where 0x80490a0 is a (statically computed by the compiler) memory location. When the shellcode will be executed the memory location will certainly contains something else. This is the reason why when we executed our shellcode,  (see the last screenshot from the  previous ticket ) the output was some strange characters and not the expected string.

To summarize, the shellcode must dynamically compute the memory addresses of all his datas and to do this there are 2 ways: the jump call pop technique and/or push the datas on the stack.

5.1 Compute memory location using “Jump Call Pop”

In the case of the Intel call instruction, when the call is …called , the address of the next instruction is pushed to the stack (ESP register). So,  the trick  is to position the data that you want to compute the address after a call instruction and then get the address of the data from the stack. Here is some pseudocode:

funtionThatWillUseData:
    ;ESP will contain the address of the data
    pop eax
    ;now the eax will contain the address of the data 
call  funtionThatWillUseData
data: db "blabla", 0xA

Now, we will rewrite our dummy shellcode to compute the address of the “Hello World” string. Here is the new version of the dummy shellcode:

global _start
section .text       
_start:
    jmp short data

    shellcode:
        ;execute write(1,"Hello World \n", 14);
        xor eax, eax
        mov al, 0x4
        
        xor ebx, ebx
        mov bl, 0x1
        
        ;the ecx contains the address of the message variable 
        pop ecx
        
        xor edx, edx
        mov dl, 0xD
        int 0x80

        ;execute exit(0);
        xor eax, eax
        mov al, 0x1
        
        xor ebx, ebx
        mov bl, 0x5
        int 0x80
    data:
        call shellcode
        message: db "Hello World!", 0xA

At this moment we fixed the all the problems, so the shellcode should execute successfully; If you want to know how to test it, go to the “Test your shellcode” paragraph from my  previous ticket.

5.2 Compute memory location by pushing the data on the stack

The second technique (that will make your code smaller that the previous one) is to push directly on the stack the data that you want to use in your shellcode. Now if your data is longer than 4 bytes, then you can split your data in multiple chunks and push it; in our case we will split the data in 4 chunks.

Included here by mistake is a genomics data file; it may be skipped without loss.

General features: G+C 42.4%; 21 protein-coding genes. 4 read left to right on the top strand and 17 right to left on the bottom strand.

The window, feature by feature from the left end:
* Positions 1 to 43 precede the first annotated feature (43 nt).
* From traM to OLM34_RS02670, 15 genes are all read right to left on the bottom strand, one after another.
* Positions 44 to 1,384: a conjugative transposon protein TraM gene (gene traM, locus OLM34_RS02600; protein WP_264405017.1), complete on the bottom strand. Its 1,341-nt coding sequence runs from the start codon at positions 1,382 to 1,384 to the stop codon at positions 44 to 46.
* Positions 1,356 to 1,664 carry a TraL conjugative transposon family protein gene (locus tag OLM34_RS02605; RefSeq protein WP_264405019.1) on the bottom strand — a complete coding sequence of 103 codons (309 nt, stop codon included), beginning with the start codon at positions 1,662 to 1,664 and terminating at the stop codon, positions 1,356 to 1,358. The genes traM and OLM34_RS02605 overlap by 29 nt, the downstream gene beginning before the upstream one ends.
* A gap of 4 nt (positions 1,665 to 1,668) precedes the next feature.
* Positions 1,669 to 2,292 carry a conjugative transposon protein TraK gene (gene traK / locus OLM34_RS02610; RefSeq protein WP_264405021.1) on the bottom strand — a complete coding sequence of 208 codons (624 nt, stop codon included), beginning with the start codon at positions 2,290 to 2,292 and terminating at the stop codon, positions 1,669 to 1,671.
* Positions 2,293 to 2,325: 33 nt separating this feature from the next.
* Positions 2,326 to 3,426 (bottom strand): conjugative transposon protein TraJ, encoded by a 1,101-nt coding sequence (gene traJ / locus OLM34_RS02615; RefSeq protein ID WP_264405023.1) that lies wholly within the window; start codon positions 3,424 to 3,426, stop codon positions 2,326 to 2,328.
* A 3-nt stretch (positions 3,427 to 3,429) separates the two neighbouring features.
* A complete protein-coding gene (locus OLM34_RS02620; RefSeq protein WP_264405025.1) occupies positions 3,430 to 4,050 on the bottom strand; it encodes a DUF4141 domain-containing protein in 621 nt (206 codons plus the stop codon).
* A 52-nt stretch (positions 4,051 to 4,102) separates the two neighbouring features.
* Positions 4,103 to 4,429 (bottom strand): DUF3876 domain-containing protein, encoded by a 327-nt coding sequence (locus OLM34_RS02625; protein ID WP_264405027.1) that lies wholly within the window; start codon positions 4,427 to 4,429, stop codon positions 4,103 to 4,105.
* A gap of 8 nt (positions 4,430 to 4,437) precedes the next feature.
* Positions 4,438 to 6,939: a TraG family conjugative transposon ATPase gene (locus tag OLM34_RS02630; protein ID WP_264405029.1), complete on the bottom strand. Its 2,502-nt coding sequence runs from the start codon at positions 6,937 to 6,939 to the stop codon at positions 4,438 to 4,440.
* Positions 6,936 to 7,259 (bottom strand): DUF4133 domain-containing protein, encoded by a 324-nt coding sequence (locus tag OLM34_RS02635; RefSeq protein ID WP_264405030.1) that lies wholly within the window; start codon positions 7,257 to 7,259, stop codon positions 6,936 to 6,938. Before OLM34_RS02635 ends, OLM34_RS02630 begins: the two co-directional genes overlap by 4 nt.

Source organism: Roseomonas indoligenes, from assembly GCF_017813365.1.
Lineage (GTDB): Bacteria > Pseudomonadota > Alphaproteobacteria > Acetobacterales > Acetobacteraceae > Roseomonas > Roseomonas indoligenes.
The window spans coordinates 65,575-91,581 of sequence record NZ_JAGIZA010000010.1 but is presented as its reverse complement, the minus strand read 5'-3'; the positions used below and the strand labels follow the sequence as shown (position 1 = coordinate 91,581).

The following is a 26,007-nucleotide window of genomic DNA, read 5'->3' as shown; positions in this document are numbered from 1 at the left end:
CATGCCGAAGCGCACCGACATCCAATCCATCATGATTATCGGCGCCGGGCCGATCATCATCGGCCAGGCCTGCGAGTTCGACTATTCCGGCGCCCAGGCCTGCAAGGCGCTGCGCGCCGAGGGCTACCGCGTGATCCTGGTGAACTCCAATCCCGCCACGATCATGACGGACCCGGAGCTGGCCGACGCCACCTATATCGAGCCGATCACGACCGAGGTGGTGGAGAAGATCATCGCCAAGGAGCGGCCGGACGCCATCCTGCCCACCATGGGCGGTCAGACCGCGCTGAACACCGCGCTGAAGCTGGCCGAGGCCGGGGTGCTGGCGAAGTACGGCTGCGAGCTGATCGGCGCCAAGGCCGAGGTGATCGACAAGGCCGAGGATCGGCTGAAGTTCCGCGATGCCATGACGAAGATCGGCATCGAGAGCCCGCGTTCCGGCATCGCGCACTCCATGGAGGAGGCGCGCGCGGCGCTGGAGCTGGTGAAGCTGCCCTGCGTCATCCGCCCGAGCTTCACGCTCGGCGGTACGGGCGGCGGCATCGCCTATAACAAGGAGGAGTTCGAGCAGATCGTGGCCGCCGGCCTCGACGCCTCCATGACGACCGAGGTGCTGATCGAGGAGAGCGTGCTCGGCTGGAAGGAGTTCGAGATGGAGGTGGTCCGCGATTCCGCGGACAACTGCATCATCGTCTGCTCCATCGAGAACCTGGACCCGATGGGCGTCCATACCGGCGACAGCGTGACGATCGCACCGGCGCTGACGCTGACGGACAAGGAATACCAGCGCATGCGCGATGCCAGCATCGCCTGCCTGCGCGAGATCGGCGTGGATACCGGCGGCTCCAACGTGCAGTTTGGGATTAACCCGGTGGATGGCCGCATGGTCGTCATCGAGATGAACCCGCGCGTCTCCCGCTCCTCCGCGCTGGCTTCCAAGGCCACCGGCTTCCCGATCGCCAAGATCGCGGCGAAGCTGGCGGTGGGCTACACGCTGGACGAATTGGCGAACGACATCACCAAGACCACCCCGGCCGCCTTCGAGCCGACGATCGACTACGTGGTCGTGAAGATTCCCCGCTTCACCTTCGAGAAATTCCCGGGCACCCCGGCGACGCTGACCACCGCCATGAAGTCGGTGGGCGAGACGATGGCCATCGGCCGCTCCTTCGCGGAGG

Another point that is worth mentioning is that the different chunks will be pushed on the stack in the reverse order (in HEX) because the stack is growing from “up” to “down” (from upper memory addresses to lower memory addressees) and (to make the things more complex) the order on the letters in each chunk is reversed because of the Intel Little Endian architecture. So, finally the data on the stack will look like this :

Higher memory
0\n
!dlr
oW o
lleH
Lower memory

Here is the new version of our dummy shellcode:

global _start
section .text
_start:

    xor eax, eax
    mov al, 0x4
    
    xor ebx, ebx
    mov bl, 0x1
    ;push on the stack the "Hello World !\n00"
    ;"0x0"
    xor ecx, ecx
    push ecx
    ;"\n"
    push 0x0A
    ;"!dlr"
    push 0x21646C72
    ;"oW o"
    push 0x6F57086F
    ;"lleH"    
    push 0x6C6C6548
    mov ecx, esp
    
    xor edx, edx
    mov dl, 0xD
    int 0x80
    
    xor eax, eax
    mov al, 0x1
    
    xor ebx, ebx
    mov bl, 0x5
    int 0x80

Again, the shellcode should execute successfully; you can go and test it.

 6. Main points to remember

Forgetting about the technical details, these are the basic steps that you should remember for writing a shellcode in Linux:

  1. Write the shellcode in C.
  2. Rewrite the shellcode in assembler using the same system calls made by the C version of the shellcode.
  3. Fix the (eventually) addressing problem and (eventually) the null bytes problem.
  4. Test your shellcode.

All the source codes can be found on GutHub.

Bibliography